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Rafting and documenting the mighty Clarence

Adventure photographer Andy Belcher takes us along on his latest wild ride — rafting Canterbury’s rolling Clarence River

3 September 2015


Andy Belcher

Adventure photographer Andy Belcher takes us along on his latest wild ride — rafting Canterbury’s rolling Clarence River

I was recently invited by Ellis Emmett of Go Wild Productions to photograph his eight-day rafting trip from mountains to sea. This would cover almost the whole length of the grade-three Clarence River, a journey of nearly 200 kilometres and a descent of one kilometre. Because I have a blood condition called ‘myelodysplastic syndrome’ that causes anaemia and very low immunity, I did wonder if I should undertake such a huge physical challenge — but hey, it’s not every day you get offered an opportunity like this, so the answer had to be yes.

Our group was 20 strong and all our gear would be carried on four rafts. I selected my camera gear for the trip and packed it in two waterproof Pelican cases. We met at Ellis and Sanna’s awesome home, the Tree House in Cheviot, loaded rafts and gear, and set off towards the Acheron–Clarence confluence via Hanmer Springs. We were briefed, my boxes were strapped to the top of the gear pile for easy access, and we were soon gliding over crystal-clear waters. I had my little Panasonic Lumix GF2 in a Recsea housing for the wetter moments and my Nikon D3 for safer onshore photo opportunities.

The first two days were idyllic. The weather was fine and clear, the temperature was up to 26 degrees, and the river and scenery were picture-perfect. But New Zealand is renowned for conjuring up three seasons in one day and on day three it lived up to this. It started fine, then began to rain and finally the temperature dropped by about 18 degrees. The river level was rising, the water colour became brown and muddy, and the rapids faster and more intense. Loud instructions like “forward, back right” and “dig it in” saw my body rushing with adrenaline as we negotiated tricky parts of the mighty Clarence. To be part of the team at times like this I needed to paddle, so how the heck was I supposed to take photos? I secured the camera housing to the top of the gear pile with a karabiner so I could grab it quickly when the action was happening.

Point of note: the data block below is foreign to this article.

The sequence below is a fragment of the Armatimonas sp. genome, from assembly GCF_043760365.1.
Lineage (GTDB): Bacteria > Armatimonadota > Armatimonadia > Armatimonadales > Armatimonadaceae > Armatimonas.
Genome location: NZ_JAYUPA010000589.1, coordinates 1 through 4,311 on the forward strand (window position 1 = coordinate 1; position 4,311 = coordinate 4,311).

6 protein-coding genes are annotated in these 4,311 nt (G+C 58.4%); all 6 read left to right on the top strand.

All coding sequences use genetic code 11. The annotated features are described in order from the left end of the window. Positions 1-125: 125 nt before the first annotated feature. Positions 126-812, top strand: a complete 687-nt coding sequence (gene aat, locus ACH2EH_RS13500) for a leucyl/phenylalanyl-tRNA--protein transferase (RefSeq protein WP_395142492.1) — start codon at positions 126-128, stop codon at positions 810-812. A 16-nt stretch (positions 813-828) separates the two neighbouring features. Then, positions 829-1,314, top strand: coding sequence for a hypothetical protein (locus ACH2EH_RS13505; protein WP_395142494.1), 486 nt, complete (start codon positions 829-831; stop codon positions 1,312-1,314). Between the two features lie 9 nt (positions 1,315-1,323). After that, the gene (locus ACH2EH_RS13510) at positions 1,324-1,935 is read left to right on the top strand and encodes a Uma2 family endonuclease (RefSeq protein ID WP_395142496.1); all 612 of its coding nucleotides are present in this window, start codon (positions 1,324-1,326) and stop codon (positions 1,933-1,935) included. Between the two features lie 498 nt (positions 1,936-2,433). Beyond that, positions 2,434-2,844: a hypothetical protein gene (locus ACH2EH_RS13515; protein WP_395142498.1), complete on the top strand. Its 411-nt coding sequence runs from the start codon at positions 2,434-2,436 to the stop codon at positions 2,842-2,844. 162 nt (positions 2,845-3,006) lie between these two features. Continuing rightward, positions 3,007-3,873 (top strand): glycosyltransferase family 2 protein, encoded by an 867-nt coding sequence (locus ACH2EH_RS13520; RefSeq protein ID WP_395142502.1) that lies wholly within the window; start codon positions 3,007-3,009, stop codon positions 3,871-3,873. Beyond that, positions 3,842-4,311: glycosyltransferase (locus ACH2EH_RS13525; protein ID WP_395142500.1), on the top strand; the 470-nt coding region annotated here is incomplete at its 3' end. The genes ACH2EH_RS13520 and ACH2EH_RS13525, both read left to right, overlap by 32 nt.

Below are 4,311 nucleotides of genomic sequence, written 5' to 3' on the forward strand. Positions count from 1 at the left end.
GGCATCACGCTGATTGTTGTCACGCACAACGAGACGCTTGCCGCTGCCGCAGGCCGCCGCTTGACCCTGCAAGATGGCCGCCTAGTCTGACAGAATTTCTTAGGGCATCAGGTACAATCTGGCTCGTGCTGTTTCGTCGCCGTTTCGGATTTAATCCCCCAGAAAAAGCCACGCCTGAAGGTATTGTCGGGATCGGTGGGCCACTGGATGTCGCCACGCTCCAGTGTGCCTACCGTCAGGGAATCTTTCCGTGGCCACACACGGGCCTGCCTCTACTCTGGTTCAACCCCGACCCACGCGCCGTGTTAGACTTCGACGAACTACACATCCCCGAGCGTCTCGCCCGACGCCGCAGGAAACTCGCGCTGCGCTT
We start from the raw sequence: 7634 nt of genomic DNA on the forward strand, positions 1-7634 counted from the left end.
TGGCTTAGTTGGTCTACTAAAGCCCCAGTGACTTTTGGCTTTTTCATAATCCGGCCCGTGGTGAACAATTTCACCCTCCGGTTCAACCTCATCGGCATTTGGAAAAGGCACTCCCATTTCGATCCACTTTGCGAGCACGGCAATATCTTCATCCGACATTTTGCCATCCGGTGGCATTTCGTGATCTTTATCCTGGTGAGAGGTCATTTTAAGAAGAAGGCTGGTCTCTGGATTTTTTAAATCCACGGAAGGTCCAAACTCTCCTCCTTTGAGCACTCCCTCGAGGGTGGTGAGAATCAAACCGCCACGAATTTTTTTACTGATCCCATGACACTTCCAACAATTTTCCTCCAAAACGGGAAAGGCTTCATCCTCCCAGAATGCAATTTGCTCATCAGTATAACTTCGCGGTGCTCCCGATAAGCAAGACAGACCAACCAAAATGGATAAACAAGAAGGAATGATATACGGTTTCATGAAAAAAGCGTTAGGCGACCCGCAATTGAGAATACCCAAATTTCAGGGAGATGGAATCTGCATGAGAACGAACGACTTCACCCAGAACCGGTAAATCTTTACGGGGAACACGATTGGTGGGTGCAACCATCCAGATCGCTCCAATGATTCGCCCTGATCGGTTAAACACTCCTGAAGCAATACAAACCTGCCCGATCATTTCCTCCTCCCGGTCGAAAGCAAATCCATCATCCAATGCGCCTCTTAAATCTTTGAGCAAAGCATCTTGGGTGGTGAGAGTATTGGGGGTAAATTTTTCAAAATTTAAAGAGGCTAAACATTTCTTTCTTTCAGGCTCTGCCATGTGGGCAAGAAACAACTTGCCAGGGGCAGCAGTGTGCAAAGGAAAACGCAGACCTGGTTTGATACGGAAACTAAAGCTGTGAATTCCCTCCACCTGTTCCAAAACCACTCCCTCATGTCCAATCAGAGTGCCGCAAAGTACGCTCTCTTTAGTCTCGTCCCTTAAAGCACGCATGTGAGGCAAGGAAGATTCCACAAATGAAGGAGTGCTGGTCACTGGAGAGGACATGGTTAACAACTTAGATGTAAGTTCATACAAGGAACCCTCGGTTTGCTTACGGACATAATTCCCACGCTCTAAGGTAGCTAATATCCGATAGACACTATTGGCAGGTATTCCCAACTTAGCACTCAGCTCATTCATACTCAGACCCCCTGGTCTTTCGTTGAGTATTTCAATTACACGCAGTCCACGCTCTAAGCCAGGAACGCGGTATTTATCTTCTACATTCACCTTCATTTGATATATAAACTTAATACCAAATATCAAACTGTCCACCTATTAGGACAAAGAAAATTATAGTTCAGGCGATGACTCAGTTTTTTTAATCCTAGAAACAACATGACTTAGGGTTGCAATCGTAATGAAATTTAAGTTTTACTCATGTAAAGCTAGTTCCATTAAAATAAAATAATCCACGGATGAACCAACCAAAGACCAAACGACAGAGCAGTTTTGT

On day six, the sun graced us with its presence again as we negotiated a very steep-sided gorge. This was dramatic country, and we were treated to the most awesome glimpses of Mount Tapuae-o-Uenuku. The 2885-metre snow-capped peak is one of the highest in Aotearoa, and it dominates the Inland Kaikoura Range. The Maori name ‘Tapuae-o-Uenuku’ translates as ‘footprint of the rainbow’. As a keen photographer, these stunning views excited me, and my total photo count by this stage was approaching 2000 (thank goodness I wasn’t shooting on film).

Early on day eight, some very strong wind gusts whistled up the gorge to provide a sandstorm in our campsite. I wanted a photo, but this was no place for cameras. The wind was so fierce, it carried away our tent with one of our party still inside it. We survived, paddled out into open farm country, and reached our final destination — the Pacific Ocean north of Kaikoura.

To describe this exciting trip as an epic adventure would be an understatement. It stirred in me many emotions — elation, trepidation, and an attitude of gratitude. It also stimulated my creativity and pushed me once again to new photo heights. But best of all, I made 20 new friends, some of whom were completely crazy (in a fun way). Despite their different ages and nationalities, they were all caring people, and not one single negative word was spoken for the whole eight days — my thanks go out to Ellis and Sanna for the incredible experience.